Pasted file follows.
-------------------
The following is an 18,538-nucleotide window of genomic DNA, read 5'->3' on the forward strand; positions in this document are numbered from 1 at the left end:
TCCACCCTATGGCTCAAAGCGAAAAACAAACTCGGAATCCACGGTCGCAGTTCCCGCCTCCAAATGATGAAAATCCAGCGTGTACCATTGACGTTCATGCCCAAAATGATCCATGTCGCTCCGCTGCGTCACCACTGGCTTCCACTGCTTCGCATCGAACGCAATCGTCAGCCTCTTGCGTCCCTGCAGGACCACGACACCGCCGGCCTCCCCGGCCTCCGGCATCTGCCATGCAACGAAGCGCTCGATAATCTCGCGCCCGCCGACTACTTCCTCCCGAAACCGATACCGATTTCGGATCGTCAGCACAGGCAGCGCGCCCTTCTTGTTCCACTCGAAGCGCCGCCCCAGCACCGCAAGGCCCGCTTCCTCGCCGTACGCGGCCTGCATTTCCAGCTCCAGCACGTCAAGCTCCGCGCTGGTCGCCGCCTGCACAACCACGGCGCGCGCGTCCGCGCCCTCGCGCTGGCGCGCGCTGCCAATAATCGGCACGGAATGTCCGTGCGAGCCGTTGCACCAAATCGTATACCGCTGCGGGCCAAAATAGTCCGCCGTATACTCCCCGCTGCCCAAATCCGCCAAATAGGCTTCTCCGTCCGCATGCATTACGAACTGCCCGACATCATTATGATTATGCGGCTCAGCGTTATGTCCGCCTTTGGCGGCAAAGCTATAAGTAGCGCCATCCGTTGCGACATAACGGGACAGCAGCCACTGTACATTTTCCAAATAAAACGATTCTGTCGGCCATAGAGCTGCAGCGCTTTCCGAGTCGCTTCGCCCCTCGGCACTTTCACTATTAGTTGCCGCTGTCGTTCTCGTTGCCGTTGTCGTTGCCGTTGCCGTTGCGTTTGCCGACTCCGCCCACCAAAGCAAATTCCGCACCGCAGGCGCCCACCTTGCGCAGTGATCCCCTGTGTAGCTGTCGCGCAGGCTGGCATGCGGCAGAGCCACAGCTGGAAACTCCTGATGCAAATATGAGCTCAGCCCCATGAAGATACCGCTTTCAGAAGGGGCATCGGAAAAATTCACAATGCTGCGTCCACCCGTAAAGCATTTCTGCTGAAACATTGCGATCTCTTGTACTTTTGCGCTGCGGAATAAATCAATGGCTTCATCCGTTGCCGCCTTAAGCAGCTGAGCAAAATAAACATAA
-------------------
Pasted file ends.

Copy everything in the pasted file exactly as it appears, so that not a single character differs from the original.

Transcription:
The following is an 18,538-nucleotide window of genomic DNA, read 5'->3' on the forward strand; positions in this document are numbered from 1 at the left end:
TCCACCCTATGGCTCAAAGCGAAAAACAAACTCGGAATCCACGGTCGCAGTTCCCGCCTCCAAATGATGAAAATCCAGCGTGTACCATTGACGTTCATGCCCAAAATGATCCATGTCGCTCCGCTGCGTCACCACTGGCTTCCACTGCTTCGCATCGAACGCAATCGTCAGCCTCTTGCGTCCCTGCAGGACCACGACACCGCCGGCCTCCCCGGCCTCCGGCATCTGCCATGCAACGAAGCGCTCGATAATCTCGCGCCCGCCGACTACTTCCTCCCGAAACCGATACCGATTTCGGATCGTCAGCACAGGCAGCGCGCCCTTCTTGTTCCACTCGAAGCGCCGCCCCAGCACCGCAAGGCCCGCTTCCTCGCCGTACGCGGCCTGCATTTCCAGCTCCAGCACGTCAAGCTCCGCGCTGGTCGCCGCCTGCACAACCACGGCGCGCGCGTCCGCGCCCTCGCGCTGGCGCGCGCTGCCAATAATCGGCACGGAATGTCCGTGCGAGCCGTTGCACCAAATCGTATACCGCTGCGGGCCAAAATAGTCCGCCGTATACTCCCCGCTGCCCAAATCCGCCAAATAGGCTTCTCCGTCCGCATGCATTACGAACTGCCCGACATCATTATGATTATGCGGCTCAGCGTTATGTCCGCCTTTGGCGGCAAAGCTATAAGTAGCGCCATCCGTTGCGACATAACGGGACAGCAGCCACTGTACATTTTCCAAATAAAACGATTCTGTCGGCCATAGAGCTGCAGCGCTTTCCGAGTCGCTTCGCCCCTCGGCACTTTCACTATTAGTTGCCGCTGTCGTTCTCGTTGCCGTTGTCGTTGCCGTTGCCGTTGCGTTTGCCGACTCCGCCCACCAAAGCAAATTCCGCACCGCAGGCGCCCACCTTGCGCAGTGATCCCCTGTGTAGCTGTCGCGCAGGCTGGCATGCGGCAGAGCCACAGCTGGAAACTCCTGATGCAAATATGAGCTCAGCCCCATGAAGATACCGCTTTCAGAAGGGGCATCGGAAAAATTCACAATGCTGCGTCCACCCGTAAAGCATTTCTGCTGAAACATTGCGATCTCTTGTACTTTTGCGCTGCGGAATAAATCAATGGCTTCATCCGTTGCCGCCTTAAGCAGCTGAGCAAAATAAACATAA